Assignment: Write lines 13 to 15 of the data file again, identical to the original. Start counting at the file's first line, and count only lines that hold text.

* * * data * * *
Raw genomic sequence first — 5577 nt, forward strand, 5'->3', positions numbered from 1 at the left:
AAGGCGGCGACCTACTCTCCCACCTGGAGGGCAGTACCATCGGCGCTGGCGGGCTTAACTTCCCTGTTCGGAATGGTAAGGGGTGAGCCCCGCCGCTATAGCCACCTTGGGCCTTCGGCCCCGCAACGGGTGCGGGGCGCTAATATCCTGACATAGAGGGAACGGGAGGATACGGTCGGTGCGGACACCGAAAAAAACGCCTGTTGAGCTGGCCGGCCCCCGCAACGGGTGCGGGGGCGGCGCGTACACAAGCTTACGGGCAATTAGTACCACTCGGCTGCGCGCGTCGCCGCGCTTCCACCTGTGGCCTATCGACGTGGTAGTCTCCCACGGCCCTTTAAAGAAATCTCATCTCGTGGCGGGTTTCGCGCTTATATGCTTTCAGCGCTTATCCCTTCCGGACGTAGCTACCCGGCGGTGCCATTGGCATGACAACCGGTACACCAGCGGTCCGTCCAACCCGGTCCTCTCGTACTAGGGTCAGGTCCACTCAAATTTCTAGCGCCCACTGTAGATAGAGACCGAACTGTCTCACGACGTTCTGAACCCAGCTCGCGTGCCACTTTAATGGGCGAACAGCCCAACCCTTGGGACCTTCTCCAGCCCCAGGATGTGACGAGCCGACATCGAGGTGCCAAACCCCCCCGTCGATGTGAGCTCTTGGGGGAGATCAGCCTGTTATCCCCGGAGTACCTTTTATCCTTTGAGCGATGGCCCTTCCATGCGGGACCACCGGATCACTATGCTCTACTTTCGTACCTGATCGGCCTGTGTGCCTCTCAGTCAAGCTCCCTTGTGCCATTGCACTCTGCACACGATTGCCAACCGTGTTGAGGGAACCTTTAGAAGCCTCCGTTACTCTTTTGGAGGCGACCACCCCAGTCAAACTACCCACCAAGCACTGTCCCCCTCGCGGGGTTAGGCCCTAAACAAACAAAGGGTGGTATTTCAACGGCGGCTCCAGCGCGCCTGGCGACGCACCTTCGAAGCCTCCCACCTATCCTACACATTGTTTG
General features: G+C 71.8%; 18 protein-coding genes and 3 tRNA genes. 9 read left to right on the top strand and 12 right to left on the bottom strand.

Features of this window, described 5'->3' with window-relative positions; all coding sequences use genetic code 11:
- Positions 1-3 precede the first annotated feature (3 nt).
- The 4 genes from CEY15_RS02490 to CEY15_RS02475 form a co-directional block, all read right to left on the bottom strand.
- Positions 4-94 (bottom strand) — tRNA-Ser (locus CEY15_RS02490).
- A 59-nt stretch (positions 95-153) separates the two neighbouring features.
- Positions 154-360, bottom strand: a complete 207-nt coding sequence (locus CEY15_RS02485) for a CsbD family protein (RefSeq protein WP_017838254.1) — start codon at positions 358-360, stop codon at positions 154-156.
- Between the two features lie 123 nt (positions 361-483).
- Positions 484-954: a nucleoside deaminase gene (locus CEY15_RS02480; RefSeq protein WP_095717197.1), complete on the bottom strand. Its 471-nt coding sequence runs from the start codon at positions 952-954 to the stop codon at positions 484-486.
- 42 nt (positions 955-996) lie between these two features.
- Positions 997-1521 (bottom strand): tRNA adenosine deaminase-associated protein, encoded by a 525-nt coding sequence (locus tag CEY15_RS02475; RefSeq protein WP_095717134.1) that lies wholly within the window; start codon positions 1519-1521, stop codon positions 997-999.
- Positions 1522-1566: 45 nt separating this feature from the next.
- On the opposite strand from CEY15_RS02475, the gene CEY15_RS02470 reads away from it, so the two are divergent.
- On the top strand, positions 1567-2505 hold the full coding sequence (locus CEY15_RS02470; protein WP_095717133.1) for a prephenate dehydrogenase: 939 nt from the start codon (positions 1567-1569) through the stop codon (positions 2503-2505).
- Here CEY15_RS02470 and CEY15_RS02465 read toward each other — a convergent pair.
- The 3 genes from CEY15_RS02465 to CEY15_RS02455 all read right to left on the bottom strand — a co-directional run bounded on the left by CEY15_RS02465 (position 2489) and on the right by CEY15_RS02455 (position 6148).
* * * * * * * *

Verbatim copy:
- Positions 997-1521 (bottom strand): tRNA adenosine deaminase-associated protein, encoded by a 525-nt coding sequence (locus tag CEY15_RS02475; RefSeq protein WP_095717134.1) that lies wholly within the window; start codon positions 1519-1521, stop codon positions 997-999.
- Positions 1522-1566: 45 nt separating this feature from the next.
- On the opposite strand from CEY15_RS02475, the gene CEY15_RS02470 reads away from it, so the two are divergent.